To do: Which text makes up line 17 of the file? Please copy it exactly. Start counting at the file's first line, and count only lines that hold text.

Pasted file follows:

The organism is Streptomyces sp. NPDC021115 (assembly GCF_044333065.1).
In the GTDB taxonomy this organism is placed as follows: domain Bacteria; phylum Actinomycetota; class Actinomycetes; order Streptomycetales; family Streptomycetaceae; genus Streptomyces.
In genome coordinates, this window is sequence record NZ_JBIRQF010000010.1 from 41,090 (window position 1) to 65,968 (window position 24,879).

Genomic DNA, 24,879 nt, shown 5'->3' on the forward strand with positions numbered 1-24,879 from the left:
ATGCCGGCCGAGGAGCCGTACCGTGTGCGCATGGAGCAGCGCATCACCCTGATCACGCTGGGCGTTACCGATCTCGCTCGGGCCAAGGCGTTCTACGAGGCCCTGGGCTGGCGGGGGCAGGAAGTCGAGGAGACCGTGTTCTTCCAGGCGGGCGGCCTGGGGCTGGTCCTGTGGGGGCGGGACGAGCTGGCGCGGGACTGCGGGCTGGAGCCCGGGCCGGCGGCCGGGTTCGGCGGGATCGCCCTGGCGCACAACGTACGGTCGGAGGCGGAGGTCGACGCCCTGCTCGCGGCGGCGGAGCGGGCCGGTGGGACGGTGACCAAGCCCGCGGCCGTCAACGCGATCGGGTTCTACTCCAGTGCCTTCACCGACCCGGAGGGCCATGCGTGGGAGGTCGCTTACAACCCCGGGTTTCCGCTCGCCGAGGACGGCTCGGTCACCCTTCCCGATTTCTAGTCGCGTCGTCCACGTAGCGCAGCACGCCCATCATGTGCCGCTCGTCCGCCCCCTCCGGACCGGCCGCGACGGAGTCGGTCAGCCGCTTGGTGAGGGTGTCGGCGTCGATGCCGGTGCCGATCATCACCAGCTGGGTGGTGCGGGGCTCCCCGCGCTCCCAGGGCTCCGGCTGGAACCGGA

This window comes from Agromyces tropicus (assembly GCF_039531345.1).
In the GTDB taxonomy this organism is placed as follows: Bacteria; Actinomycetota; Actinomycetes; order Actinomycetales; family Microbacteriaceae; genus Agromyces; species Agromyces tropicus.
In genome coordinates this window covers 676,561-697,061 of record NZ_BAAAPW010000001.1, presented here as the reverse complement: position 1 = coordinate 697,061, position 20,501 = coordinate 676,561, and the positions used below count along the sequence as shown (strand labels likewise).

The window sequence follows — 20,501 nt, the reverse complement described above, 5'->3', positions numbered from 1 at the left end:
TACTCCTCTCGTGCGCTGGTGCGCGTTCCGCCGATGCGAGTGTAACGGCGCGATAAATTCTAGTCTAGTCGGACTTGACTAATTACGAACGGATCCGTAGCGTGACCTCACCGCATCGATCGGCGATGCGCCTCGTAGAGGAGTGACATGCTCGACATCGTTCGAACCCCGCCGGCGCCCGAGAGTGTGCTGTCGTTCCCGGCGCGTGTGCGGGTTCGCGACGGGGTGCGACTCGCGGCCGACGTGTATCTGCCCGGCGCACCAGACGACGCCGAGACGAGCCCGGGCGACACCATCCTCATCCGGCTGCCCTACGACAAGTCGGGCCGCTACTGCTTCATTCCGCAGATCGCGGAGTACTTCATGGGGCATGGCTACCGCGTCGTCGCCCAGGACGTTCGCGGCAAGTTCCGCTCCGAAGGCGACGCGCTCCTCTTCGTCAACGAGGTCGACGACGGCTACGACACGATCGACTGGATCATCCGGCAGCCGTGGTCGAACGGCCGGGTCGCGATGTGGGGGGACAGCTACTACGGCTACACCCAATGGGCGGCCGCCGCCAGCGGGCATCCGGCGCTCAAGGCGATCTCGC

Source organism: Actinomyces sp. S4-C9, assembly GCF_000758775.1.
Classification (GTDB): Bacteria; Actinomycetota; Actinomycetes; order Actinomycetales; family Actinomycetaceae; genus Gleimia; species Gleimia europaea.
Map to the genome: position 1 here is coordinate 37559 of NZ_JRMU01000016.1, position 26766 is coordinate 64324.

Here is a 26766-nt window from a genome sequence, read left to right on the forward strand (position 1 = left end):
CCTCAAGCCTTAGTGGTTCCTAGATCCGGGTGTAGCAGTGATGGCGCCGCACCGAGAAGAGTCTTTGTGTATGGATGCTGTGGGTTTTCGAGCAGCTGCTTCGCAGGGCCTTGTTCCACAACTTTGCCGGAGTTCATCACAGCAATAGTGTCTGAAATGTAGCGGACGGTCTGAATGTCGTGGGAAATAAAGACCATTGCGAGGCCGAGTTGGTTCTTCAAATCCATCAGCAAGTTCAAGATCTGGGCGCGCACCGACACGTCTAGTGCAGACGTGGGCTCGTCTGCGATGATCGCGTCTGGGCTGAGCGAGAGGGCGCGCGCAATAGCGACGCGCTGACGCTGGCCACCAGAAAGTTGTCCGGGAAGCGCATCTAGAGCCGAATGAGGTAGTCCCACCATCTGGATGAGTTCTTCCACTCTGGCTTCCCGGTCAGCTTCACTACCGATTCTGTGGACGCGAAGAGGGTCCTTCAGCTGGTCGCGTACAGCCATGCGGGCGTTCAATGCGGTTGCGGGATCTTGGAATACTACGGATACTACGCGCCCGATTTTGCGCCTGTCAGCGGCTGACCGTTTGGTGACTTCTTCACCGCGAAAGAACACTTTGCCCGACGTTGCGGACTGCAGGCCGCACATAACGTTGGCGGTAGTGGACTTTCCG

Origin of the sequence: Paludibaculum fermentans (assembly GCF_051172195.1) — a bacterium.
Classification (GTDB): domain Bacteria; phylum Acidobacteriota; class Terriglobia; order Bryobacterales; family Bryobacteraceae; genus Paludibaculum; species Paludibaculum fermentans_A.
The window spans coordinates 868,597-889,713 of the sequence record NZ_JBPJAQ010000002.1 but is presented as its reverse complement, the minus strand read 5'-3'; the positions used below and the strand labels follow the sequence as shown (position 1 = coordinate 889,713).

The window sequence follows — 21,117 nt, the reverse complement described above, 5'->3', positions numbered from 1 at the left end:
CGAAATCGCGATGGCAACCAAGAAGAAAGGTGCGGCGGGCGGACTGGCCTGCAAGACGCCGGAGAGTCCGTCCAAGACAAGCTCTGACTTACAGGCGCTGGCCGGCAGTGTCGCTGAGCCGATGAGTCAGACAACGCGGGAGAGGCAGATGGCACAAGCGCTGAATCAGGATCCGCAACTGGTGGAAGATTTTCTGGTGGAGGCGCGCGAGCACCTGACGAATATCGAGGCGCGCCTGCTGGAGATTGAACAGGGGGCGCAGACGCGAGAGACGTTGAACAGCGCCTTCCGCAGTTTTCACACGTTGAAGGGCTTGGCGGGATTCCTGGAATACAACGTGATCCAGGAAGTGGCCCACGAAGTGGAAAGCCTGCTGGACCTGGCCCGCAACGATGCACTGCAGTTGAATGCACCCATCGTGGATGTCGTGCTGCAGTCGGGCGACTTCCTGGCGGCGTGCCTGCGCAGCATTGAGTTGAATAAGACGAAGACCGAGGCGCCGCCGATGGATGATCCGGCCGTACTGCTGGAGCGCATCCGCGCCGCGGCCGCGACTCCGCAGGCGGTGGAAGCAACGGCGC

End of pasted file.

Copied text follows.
Classification (GTDB): domain Bacteria; phylum Acidobacteriota; class Terriglobia; order Bryobacterales; family Bryobacteraceae; genus Paludibaculum; species Paludibaculum fermentans_A.